14. Existence of solitary waves in dipolar quantum gases

    KAUST Repository

    Antonelli, Paolo

    2011-02-01

    We study a nonlinear Schrdinger equation arising in the mean field description of dipolar quantum gases. Under the assumption of sufficiently strong dipolar interactions, the existence of standing waves, and hence solitons, is proved together with some of their properties. This gives a rigorous argument for the possible existence of solitary waves in BoseEinstein condensates, which originate solely due to the dipolar interaction between the particles. © 2010 Elsevier B.V. All rights reserved.

  15. Chemical production from industrial by-product gases: Final report

    Energy Technology Data Exchange (ETDEWEB)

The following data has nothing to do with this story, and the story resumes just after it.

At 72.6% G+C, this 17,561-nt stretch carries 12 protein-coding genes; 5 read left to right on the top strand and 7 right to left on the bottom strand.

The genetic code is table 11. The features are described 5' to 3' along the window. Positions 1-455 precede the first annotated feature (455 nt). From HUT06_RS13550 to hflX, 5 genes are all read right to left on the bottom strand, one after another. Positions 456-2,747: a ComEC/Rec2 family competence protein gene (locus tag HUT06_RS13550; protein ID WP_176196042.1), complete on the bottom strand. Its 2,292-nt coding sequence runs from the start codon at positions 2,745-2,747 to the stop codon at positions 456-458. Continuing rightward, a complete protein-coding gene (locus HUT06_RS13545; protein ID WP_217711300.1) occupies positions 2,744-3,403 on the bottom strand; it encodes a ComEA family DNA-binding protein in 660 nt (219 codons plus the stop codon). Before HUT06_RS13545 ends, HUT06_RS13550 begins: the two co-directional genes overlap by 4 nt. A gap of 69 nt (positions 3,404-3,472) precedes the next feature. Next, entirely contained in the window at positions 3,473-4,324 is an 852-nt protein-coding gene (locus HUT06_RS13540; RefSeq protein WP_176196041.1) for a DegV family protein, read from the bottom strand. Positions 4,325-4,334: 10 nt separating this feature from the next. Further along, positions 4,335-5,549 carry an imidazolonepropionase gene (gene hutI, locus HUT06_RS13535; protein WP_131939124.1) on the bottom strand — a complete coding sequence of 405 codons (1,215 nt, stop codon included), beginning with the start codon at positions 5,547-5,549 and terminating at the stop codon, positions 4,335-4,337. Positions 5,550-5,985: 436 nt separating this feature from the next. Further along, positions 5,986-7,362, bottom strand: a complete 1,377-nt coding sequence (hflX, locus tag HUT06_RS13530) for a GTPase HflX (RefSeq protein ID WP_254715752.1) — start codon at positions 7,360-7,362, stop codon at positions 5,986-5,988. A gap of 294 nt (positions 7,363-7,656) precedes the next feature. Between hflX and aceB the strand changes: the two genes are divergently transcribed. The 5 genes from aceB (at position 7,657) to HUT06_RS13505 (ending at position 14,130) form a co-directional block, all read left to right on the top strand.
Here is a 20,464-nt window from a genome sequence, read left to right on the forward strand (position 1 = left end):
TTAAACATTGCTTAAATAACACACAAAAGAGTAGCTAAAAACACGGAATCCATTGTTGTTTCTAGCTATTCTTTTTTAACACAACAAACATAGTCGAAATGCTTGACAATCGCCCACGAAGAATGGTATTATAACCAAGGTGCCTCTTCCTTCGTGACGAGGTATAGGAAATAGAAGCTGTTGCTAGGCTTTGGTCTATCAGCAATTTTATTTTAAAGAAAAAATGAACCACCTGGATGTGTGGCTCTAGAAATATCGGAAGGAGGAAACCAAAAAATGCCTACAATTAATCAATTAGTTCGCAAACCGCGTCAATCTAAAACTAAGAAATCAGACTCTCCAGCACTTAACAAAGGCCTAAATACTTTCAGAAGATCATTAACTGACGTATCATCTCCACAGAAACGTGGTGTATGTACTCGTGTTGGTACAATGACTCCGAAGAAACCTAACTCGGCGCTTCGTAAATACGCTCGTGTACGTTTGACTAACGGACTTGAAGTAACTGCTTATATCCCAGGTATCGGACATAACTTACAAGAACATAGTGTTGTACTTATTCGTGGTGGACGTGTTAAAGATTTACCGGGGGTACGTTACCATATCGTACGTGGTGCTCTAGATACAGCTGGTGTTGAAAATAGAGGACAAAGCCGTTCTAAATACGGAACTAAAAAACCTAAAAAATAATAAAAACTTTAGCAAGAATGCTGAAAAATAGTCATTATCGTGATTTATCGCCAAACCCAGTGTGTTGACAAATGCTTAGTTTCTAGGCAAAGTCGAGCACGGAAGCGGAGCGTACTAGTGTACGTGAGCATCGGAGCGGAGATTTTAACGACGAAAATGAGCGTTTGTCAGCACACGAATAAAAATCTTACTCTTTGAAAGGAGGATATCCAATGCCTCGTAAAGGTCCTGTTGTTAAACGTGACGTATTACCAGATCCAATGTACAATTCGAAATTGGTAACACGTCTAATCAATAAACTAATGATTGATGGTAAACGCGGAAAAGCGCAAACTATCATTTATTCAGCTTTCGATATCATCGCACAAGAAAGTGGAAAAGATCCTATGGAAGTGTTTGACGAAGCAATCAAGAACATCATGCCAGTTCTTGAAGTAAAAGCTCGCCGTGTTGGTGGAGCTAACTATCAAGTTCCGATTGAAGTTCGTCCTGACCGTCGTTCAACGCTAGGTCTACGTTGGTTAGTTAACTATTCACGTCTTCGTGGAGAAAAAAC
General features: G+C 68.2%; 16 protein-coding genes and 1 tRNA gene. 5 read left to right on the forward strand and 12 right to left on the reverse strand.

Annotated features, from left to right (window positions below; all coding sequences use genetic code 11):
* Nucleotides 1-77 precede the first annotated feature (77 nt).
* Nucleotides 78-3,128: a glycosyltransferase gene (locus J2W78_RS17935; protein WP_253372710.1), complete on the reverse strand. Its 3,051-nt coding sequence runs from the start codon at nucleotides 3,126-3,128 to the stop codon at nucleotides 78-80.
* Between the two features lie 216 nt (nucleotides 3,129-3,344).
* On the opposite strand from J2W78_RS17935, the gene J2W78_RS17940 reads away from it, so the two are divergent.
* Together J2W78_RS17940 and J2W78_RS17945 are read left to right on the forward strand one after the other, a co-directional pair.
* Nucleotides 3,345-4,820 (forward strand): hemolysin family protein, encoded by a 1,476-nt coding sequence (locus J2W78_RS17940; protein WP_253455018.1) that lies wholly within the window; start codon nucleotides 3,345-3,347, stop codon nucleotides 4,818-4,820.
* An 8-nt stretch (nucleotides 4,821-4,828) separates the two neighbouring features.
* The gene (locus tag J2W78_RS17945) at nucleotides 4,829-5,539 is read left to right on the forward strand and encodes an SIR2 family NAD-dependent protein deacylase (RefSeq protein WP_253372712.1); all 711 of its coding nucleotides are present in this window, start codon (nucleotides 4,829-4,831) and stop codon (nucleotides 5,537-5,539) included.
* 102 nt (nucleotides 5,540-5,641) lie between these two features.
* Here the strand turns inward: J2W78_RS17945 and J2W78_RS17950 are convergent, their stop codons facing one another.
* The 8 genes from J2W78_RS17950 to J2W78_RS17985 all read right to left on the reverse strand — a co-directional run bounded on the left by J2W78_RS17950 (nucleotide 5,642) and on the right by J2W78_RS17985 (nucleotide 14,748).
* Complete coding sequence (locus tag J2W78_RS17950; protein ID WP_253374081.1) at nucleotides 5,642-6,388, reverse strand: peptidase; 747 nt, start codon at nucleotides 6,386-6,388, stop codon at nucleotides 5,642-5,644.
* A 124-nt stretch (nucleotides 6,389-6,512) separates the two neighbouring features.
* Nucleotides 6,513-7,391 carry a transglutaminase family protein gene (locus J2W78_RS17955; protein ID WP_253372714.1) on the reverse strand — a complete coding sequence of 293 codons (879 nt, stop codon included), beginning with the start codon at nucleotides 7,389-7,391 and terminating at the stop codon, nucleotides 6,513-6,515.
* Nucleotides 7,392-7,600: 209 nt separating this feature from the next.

Lyke, S.E.; Moore, R.H.

    1981-04-01

    The potential for conservation of natural gas is studied and the technical and economic feasibility and the implementation of ventures to produce such chemicals using carbon monoxide and hydrogen from byproduct gases are determined. A survey was performed of potential chemical products and byproduct gas sources. Byproduct gases from the elemental phosphorus and the iron and steel industries were selected for detailed study. Gas sampling, preliminary design, market surveys, and economic analyses were performed for specific sources in the selected industries. The study showed that production of methanol or ammonia from byproduct gas at the sites studied in the elemental phosphorus and the iron and steel industries is technically feasible but not economically viable under current conditions. Several other applications are identified as having the potential for better economics. The survey performed identified a need for an improved method of recovering carbon monoxide from dilute gases. A modest experimental program was directed toward the development of a permselective membrane to fulfill that need. A practical membrane was not developed but further investigation along the same lines is recommended. (MCW)